Abuse of Power

How Cold War Surveillance and Secrecy Policy Shaped the Response to 9/11

Athan G. Theoharis
Book Cover

PB: $33.95
EAN: 978-1-4399-0665-1
Publication: Apr 11

HC: $81.50
EAN: 978-1-4399-0664-4
Publication: Apr 11

Ebook: $33.95
EAN: 978-1-4399-0666-8
Publication: Apr 11

232 pages
6 x 9

An argument that domestic surveillance erodes civil liberties and fails to protect the country

Description

Athan Theoharis, long a respected authority on surveillance and secrecy, established his reputation for meticulous scholarship with his work on the loyalty security program developed under Truman and McCarthy. In Abuse of Power, Theoharis continues his investigation of U.S. government surveillance and historicizes the 9/11 response.

Criticizing the U.S. government's secret activities and policies during periods of "unprecedented crisis," he recounts how presidents and FBI officials exploited concerns about foreign-based internal security threats.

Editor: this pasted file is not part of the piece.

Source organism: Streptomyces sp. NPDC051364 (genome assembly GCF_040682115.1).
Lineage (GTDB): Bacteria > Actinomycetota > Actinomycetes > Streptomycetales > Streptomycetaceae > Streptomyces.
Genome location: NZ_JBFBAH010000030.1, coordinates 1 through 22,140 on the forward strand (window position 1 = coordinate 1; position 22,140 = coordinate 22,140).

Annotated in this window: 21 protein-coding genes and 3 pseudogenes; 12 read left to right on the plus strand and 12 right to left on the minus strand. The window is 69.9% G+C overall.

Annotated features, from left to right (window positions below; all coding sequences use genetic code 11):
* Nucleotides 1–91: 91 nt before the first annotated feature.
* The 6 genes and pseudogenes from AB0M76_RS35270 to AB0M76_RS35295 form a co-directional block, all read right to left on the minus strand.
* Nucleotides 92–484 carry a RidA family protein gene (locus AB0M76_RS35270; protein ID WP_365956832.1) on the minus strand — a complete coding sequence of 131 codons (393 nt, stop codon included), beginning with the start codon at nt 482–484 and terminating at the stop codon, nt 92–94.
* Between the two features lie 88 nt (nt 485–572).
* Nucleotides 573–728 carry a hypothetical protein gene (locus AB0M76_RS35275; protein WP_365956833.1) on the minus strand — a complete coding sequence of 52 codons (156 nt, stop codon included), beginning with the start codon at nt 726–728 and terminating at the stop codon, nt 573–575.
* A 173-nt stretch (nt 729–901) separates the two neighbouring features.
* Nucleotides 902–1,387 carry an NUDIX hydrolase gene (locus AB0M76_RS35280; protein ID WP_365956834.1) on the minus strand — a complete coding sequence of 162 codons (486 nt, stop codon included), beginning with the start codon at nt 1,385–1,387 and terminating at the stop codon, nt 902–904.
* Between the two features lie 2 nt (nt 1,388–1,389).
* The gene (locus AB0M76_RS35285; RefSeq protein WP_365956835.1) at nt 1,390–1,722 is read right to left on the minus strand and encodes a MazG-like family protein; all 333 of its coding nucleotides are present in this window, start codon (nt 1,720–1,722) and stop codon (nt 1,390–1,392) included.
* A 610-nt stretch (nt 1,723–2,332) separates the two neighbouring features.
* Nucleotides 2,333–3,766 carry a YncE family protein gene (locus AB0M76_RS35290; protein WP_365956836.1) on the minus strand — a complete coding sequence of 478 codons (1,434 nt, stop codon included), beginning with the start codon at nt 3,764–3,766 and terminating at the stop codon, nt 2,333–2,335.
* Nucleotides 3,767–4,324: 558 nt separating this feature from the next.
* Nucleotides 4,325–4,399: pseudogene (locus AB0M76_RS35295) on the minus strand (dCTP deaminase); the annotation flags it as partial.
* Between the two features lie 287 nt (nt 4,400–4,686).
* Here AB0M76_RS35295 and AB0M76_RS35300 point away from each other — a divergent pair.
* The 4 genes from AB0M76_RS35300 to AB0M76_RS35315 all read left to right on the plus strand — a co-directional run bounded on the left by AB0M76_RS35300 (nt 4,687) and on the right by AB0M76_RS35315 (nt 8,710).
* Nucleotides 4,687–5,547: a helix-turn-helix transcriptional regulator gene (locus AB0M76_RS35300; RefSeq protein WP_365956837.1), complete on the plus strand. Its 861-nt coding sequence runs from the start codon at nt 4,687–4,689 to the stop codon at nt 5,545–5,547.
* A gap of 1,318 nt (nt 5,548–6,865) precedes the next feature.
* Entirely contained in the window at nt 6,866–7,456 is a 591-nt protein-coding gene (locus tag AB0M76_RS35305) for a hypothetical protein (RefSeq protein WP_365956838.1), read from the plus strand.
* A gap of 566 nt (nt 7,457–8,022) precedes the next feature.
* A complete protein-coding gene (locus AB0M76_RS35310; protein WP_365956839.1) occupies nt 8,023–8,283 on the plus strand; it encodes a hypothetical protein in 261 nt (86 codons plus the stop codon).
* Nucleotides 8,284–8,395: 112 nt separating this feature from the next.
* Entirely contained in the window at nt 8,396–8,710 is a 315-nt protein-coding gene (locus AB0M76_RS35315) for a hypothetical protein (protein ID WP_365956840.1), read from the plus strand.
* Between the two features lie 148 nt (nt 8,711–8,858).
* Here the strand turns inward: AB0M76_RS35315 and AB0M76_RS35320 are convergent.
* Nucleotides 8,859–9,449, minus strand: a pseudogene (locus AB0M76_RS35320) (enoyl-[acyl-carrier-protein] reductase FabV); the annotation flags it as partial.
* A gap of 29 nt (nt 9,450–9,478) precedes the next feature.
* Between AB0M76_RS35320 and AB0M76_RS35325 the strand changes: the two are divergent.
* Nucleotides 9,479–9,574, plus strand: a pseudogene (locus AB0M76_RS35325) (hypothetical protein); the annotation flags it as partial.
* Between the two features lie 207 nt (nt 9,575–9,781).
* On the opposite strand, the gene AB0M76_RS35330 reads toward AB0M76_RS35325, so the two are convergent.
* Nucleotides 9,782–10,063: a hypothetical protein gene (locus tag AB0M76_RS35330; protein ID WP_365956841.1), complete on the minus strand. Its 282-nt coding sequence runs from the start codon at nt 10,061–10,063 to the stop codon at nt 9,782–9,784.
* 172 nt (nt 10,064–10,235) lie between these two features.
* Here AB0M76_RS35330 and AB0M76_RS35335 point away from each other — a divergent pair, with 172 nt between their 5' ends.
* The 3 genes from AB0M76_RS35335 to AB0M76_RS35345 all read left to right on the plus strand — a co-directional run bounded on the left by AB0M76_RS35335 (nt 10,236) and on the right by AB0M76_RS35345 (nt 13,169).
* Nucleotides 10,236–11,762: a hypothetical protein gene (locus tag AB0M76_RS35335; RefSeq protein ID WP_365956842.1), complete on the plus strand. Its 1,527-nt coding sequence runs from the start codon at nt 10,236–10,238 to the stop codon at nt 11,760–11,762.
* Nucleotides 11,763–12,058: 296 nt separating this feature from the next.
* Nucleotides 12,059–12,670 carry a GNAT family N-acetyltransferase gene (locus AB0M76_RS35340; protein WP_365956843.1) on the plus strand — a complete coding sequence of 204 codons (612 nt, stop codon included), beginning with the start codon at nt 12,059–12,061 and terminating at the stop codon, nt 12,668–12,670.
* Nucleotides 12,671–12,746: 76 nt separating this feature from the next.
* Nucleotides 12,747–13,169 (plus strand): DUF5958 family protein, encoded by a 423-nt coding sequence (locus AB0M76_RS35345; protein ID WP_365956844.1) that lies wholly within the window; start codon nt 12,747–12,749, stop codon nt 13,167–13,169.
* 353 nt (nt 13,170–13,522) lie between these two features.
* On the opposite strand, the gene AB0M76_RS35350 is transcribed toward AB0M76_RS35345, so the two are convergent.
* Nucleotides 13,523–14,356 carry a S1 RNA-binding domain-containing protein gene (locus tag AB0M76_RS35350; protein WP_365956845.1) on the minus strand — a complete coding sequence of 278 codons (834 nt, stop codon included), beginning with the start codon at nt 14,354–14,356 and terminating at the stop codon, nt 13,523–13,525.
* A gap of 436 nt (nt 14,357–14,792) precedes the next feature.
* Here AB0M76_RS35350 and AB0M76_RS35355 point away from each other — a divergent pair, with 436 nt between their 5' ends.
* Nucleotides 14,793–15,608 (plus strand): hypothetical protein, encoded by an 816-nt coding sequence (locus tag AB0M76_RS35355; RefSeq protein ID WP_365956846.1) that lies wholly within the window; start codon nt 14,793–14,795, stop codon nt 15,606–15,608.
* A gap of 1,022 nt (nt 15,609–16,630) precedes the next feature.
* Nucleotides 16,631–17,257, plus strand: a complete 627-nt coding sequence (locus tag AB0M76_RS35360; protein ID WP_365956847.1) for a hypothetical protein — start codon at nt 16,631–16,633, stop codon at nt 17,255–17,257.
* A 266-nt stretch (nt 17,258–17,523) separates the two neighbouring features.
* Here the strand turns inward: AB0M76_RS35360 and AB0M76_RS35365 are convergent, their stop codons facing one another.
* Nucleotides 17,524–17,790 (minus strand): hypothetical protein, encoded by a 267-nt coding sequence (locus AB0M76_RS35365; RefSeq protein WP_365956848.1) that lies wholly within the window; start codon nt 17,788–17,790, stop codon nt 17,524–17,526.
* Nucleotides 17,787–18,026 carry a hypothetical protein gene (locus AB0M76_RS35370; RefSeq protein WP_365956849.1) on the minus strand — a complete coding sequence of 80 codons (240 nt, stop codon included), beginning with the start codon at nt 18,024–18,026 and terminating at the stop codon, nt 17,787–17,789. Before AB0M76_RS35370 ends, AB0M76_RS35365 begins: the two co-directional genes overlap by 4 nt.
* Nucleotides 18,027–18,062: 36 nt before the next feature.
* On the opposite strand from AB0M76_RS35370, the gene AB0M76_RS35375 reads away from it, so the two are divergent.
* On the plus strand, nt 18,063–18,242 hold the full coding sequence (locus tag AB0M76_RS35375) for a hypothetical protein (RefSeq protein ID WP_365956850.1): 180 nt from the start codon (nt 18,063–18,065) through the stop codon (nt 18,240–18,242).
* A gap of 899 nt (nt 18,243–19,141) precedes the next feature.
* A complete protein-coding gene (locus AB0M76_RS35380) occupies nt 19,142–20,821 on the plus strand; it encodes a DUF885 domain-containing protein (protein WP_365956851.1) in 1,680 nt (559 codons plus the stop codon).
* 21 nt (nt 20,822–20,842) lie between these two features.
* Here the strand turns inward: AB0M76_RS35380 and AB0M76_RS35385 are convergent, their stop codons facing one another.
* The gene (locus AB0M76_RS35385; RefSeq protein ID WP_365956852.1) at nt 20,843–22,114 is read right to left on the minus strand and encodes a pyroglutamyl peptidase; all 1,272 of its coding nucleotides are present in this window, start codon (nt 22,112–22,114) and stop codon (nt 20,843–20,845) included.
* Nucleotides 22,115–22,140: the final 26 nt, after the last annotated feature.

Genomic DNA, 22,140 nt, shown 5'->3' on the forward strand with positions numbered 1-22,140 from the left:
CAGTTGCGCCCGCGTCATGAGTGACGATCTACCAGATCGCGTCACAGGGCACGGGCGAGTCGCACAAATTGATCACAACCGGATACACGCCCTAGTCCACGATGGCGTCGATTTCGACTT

Drawing on information sequestered until recently in FBI records, Theoharis shows how these secret activities in the World War II and Cold War eras expanded FBI surveillance powers and, in the process, eroded civil liberties without substantially advancing legitimate security interests.

Passionately argued, this timely book speaks to the costs and consequences of still-secret post-9/11 surveillance programs and counterintelligence failures. Ultimately, Abuse of Power makes the case that the abusive surveillance policies of the Cold War years were repeated in the government's responses to the September 11 attacks.

Table of Contents

Acknowledgments
Introduction

1 A New Intelligence Paradigm: Surveillance and Preventive Detention
2 A History of FBI Wiretapping Authority
3 The Politics of Wiretapping
4 A Commitment to Secrecy
5 The Limits of Counterintelligence
6 The Politics of Counterintelligence
7 Ignoring the Lessons of the Cold War

Notes
Index

About the Author(s)

Athan Theoharis is Emeritus Professor of History at Marquette University and author of twenty books, including The Boss: J. Edgar Hoover and the Great American Inquisition and Chasing Spies: How the FBI Failed in Counterintelligence But Promoted the Politics of McCarthyism.


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